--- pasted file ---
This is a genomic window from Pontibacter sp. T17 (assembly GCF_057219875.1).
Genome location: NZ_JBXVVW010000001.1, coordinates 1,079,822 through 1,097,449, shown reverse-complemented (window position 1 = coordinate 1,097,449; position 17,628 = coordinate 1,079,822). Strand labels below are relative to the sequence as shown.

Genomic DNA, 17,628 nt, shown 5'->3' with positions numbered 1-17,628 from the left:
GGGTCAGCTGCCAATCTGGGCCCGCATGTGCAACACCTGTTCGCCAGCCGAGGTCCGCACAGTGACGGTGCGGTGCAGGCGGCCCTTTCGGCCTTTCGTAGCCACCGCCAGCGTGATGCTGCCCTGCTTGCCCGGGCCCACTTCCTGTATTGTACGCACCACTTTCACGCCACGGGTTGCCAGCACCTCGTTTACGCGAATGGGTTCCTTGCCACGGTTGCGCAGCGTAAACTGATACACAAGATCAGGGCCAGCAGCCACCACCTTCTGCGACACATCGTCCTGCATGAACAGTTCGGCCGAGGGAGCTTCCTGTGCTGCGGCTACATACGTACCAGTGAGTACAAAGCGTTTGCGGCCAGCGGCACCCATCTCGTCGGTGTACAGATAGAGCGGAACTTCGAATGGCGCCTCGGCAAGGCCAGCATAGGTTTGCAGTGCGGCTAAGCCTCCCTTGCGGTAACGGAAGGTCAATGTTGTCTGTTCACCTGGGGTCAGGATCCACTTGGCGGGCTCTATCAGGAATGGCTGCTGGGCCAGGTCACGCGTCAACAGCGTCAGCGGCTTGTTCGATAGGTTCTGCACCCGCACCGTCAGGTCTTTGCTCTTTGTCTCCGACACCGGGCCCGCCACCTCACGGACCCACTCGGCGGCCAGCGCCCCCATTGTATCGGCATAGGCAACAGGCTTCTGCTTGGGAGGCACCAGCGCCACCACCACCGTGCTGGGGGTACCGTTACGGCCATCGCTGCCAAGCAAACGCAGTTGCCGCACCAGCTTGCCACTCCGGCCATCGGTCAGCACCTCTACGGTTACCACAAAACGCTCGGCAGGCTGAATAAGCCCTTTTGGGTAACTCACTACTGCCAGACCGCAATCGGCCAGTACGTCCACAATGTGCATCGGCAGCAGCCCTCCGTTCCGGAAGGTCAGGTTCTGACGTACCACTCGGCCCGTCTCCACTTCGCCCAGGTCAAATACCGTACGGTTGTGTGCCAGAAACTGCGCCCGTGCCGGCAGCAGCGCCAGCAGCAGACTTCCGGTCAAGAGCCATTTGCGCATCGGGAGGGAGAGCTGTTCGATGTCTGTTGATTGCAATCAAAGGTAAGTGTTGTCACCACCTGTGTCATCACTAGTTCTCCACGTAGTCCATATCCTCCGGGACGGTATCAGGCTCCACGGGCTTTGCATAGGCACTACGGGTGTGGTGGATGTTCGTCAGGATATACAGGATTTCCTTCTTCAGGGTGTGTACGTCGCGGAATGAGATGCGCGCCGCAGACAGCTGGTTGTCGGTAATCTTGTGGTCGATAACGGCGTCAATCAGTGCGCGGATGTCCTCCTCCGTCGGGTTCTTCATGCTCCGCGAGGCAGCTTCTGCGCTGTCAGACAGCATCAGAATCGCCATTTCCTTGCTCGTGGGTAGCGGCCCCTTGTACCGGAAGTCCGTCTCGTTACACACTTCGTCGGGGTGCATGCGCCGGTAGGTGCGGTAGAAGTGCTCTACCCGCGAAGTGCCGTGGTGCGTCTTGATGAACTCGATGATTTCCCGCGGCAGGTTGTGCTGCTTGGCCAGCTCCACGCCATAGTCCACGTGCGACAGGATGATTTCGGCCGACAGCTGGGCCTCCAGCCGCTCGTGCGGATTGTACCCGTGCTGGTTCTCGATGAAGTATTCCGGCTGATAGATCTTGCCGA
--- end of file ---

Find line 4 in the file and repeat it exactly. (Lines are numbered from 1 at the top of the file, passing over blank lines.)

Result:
GGGTCAGCTGCCAATCTGGGCCCGCATGTGCAACACCTGTTCGCCAGCCGAGGTCCGCACAGTGACGGTGCGGTGCAGGCGGCCCTTTCGGCCTTTCGTAGCCACCGCCAGCGTGATGCTGCCCTGCTTGCCCGGGCCCACTTCCTGTATTGTACGCACCACTTTCACGCCACGGGTTGCCAGCACCTCGTTTACGCGAATGGGTTCCTTGCCACGGTTGCGCAGCGTAAACTGATACACAAGATCAGGGCCAGCAGCCACCACCTTCTGCGACACATCGTCCTGCATGAACAGTTCGGCCGAGGGAGCTTCCTGTGCTGCGGCTACATACGTACCAGTGAGTACAAAGCGTTTGCGGCCAGCGGCACCCATCTCGTCGGTGTACAGATAGAGCGGAACTTCGAATGGCGCCTCGGCAAGGCCAGCATAGGTTTGCAGTGCGGCTAAGCCTCCCTTGCGGTAACGGAAGGTCAATGTTGTCTGTTCACCTGGGGTCAGGATCCACTTGGCGGGCTCTATCAGGAATGGCTGCTGGGCCAGGTCACGCGTCAACAGCGTCAGCGGCTTGTTCGATAGGTTCTGCACCCGCACCGTCAGGTCTTTGCTCTTTGTCTCCGACACCGGGCCCGCCACCTCACGGACCCACTCGGCGGCCAGCGCCCCCATTGTATCGGCATAGGCAACAGGCTTCTGCTTGGGAGGCACCAGCGCCACCACCACCGTGCTGGGGGTACCGTTACGGCCATCGCTGCCAAGCAAACGCAGTTGCCGCACCAGCTTGCCACTCCGGCCATCGGTCAGCACCTCTACGGTTACCACAAAACGCTCGGCAGGCTGAATAAGCCCTTTTGGGTAACTCACTACTGCCAGACCGCAATCGGCCAGTACGTCCACAATGTGCATCGGCAGCAGCCCTCCGTTCCGGAAGGTCAGGTTCTGACGTACCACTCGGCCCGTCTCCACTTCGCCCAGGTCAAATACCGTACGGTTGTGTGCCAGAAACTGCGCCCGTGCCGGCAGCAGCGCCAGCAGCAGACTTCCGGTCAAGAGCCATTTGCGCATCGGGAGGGAGAGCTGTTCGATGTCTGTTGATTGCAATCAAAGGTAAGTGTTGTCACCACCTGTGTCATCACTAGTTCTCCACGTAGTCCATATCCTCCGGGACGGTATCAGGCTCCACGGGCTTTGCATAGGCACTACGGGTGTGGTGGATGTTCGTCAGGATATACAGGATTTCCTTCTTCAGGGTGTGTACGTCGCGGAATGAGATGCGCGCCGCAGACAGCTGGTTGTCGGTAATCTTGTGGTCGATAACGGCGTCAATCAGTGCGCGGATGTCCTCCTCCGTCGGGTTCTTCATGCTCCGCGAGGCAGCTTCTGCGCTGTCAGACAGCATCAGAATCGCCATTTCCTTGCTCGTGGGTAGCGGCCCCTTGTACCGGAAGTCCGTCTCGTTACACACTTCGTCGGGGTGCATGCGCCGGTAGGTGCGGTAGAAGTGCTCTACCCGCGAAGTGCCGTGGTGCGTCTTGATGAACTCGATGATTTCCCGCGGCAGGTTGTGCTGCTTGGCCAGCTCCACGCCATAGTCCACGTGCGACAGGATGATTTCGGCCGACAGCTGGGCCTCCAGCCGCTCGTGCGGATTGTACCCGTGCTGGTTCTCGATGAAGTATTCCGGCTGATAGATCTTGCCGA